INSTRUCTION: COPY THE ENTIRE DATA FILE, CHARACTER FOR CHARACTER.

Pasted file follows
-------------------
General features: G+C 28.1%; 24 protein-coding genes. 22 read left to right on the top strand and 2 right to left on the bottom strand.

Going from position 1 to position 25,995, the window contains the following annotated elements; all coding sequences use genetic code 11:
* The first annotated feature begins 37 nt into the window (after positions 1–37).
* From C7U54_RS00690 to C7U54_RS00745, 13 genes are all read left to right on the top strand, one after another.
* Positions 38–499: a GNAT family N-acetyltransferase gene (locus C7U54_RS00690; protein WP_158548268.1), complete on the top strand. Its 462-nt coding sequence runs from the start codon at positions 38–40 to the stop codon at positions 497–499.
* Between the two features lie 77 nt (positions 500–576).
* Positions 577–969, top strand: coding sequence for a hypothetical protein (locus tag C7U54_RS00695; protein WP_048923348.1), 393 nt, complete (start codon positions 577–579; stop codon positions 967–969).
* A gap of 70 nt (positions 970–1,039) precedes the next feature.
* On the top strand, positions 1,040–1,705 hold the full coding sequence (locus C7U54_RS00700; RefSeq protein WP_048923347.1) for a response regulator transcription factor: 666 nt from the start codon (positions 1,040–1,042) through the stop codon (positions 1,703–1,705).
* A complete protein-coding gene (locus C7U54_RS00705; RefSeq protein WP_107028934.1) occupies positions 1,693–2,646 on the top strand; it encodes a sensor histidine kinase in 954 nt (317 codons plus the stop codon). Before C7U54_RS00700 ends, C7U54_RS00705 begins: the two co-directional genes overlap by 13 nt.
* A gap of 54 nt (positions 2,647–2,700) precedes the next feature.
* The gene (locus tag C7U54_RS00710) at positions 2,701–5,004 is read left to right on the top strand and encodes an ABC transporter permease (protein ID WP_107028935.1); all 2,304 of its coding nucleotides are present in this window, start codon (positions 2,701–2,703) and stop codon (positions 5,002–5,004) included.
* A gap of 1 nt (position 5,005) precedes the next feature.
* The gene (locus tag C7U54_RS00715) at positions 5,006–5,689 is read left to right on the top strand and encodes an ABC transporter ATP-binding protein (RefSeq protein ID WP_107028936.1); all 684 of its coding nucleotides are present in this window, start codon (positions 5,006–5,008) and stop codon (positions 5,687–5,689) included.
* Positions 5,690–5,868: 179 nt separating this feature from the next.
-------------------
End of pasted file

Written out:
General features: G+C 28.1%; 24 protein-coding genes. 22 read left to right on the top strand and 2 right to left on the bottom strand.

Going from position 1 to position 25,995, the window contains the following annotated elements; all coding sequences use genetic code 11:
* The first annotated feature begins 37 nt into the window (after positions 1–37).
* From C7U54_RS00690 to C7U54_RS00745, 13 genes are all read left to right on the top strand, one after another.
* Positions 38–499: a GNAT family N-acetyltransferase gene (locus C7U54_RS00690; protein WP_158548268.1), complete on the top strand. Its 462-nt coding sequence runs from the start codon at positions 38–40 to the stop codon at positions 497–499.
* Between the two features lie 77 nt (positions 500–576).
* Positions 577–969, top strand: coding sequence for a hypothetical protein (locus tag C7U54_RS00695; protein WP_048923348.1), 393 nt, complete (start codon positions 577–579; stop codon positions 967–969).
* A gap of 70 nt (positions 970–1,039) precedes the next feature.
* On the top strand, positions 1,040–1,705 hold the full coding sequence (locus C7U54_RS00700; RefSeq protein WP_048923347.1) for a response regulator transcription factor: 666 nt from the start codon (positions 1,040–1,042) through the stop codon (positions 1,703–1,705).
* A complete protein-coding gene (locus C7U54_RS00705; RefSeq protein WP_107028934.1) occupies positions 1,693–2,646 on the top strand; it encodes a sensor histidine kinase in 954 nt (317 codons plus the stop codon). Before C7U54_RS00700 ends, C7U54_RS00705 begins: the two co-directional genes overlap by 13 nt.
* A gap of 54 nt (positions 2,647–2,700) precedes the next feature.
* The gene (locus tag C7U54_RS00710) at positions 2,701–5,004 is read left to right on the top strand and encodes an ABC transporter permease (protein ID WP_107028935.1); all 2,304 of its coding nucleotides are present in this window, start codon (positions 2,701–2,703) and stop codon (positions 5,002–5,004) included.
* A gap of 1 nt (position 5,005) precedes the next feature.
* The gene (locus tag C7U54_RS00715) at positions 5,006–5,689 is read left to right on the top strand and encodes an ABC transporter ATP-binding protein (RefSeq protein ID WP_107028936.1); all 684 of its coding nucleotides are present in this window, start codon (positions 5,006–5,008) and stop codon (positions 5,687–5,689) included.
* Positions 5,690–5,868: 179 nt separating this feature from the next.